Third, much discussion has focused on the fact that a high proportion of studies did not "replicate" - an effect that was originally statistically significant was not statistically significant in the replication - and that the replication effect sizes were generally smaller than the originally reported effect sizes. The latter was true of my study: the effect replicated, but the replication effect size was smaller than the effect size in our original report, which is reflected by our data point being below the diagonal in the figure. The replication issue is a straightforward consequence of the effect size issue: even assuming that an effect exists in the population (not just in the original sample), if the population effect size is smaller than the one in the original sample, then power analysis based on the original sample effect size will produce under-powered studies that will, sometimes, fail to detect the effect in the population. So the relevant issue is that reported sample effect sizes tend to be larger than population effect sizes, but this is a direct consequence of the "statistical significance filter", also known as "publication bias": statistically significant effects can be published but null results are very rarely published. For example, Jim and I may not have been the only people to test for a near semantic neighbor effect, but maybe the effects in the other studies were smaller and not statistically significant, so they were not been published (probably not even submitted for publication). When you chop off the low end of the effect size distribution, the average of the trimmed distribution will necessarily be larger than the average of the full distribution.

Where do we go from here? 

I think we need two major changes:

(1) We need to start encouraging and rewarding replication studies. Not just when we think someone is wrong, but as a matter of course, as part of going about the business of psychological science. I've heard many good ideas -- using replication studies as assignments in research methods courses, publishing them as online supplements to the original studies or having an online repository of replications -- these and/or other ideas need to become part of how we do psychological science.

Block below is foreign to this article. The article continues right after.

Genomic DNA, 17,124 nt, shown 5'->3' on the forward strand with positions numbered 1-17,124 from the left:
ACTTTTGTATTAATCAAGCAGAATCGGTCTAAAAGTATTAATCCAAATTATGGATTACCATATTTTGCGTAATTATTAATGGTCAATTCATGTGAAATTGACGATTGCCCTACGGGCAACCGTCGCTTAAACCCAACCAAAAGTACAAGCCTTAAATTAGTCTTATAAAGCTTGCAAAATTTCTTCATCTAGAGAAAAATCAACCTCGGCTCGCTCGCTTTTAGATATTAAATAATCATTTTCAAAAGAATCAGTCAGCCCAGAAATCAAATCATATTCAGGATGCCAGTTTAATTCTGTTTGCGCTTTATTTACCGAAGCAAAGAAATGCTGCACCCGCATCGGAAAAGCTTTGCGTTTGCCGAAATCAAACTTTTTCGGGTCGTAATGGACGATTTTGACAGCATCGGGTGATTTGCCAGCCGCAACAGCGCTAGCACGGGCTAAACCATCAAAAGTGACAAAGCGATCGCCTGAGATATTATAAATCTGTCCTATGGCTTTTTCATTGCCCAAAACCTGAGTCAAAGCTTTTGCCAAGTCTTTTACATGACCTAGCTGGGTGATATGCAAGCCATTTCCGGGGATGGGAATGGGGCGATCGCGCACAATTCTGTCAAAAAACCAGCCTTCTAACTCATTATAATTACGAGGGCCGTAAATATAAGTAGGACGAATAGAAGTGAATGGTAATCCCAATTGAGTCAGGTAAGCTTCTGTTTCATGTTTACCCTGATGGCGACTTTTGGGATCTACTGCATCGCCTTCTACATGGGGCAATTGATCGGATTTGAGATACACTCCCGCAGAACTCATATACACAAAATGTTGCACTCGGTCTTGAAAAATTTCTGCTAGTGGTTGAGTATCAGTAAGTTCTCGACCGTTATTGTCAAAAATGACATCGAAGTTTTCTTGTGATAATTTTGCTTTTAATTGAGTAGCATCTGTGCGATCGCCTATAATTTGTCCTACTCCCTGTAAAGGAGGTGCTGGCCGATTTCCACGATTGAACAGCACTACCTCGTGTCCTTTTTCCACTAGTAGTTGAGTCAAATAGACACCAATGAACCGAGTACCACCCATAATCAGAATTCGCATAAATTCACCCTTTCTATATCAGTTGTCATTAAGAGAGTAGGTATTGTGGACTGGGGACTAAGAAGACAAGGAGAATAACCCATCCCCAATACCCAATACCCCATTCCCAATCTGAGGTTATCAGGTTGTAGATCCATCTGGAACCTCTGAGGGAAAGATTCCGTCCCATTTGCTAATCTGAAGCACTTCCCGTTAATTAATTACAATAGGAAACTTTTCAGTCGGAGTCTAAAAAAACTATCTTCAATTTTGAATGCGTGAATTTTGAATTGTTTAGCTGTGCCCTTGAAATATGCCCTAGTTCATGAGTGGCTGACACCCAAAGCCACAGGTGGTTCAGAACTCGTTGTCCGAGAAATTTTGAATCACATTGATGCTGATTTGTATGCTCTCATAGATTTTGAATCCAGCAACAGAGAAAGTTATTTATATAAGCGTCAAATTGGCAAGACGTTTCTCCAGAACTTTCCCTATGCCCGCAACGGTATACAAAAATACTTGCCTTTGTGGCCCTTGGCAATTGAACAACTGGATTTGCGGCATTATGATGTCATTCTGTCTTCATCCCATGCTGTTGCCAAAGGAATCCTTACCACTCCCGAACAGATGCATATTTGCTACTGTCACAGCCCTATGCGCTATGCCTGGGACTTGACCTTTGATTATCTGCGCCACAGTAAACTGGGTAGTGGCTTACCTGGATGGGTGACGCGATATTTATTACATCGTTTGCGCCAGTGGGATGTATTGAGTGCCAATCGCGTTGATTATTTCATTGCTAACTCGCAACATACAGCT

(2) We need to accept that we're dealing with variable effects and that each new result should be treated as provisional until it is thoroughly replicated. There are lots aspects to this, but I think the most important one is not to take it personally or get defensive when someone raises doubts or fails to replicate our work. One can run a perfectly good experiment, do all of the analyses the best possible way, and come up with something that is true for the sample but not true for the population. I think it is important to be very aware of how big a leap we are making when we see a phenomenon in 20 college students and draw conclusions about fundamental aspects of human cognition.

ResearchBlogging.orgOpen Science Collaboration (2015). Estimating the reproducibility of psychological science. Science, 349 (6251) DOI: 10.1126/science.aac4716
Mirman, D., & Magnuson, J. (2008). Attractor dynamics and semantic neighborhood density: Processing is slowed by near neighbors and speeded by distant neighbors. Journal of Experimental Psychology: Learning, Memory, and Cognition, 34 (1), 65-79 DOI: 10.1037/0278-7393.34.1.65
Mirman, D. (2011). Effects of near and distant semantic neighbors on word production Cognitive, Affective, & Behavioral Neuroscience, 11 (1), 32-43 DOI: 10.3758/s13415-010-0009-7
Mirman, D., & Graziano, K. (2013). The Neural Basis of Inhibitory Effects of Semantic and Phonological Neighbors in Spoken Word Production Journal of Cognitive Neuroscience, 25 (9), 1504-1516 DOI: 10.1162/jocn_a_00408

No comments:

Post a Comment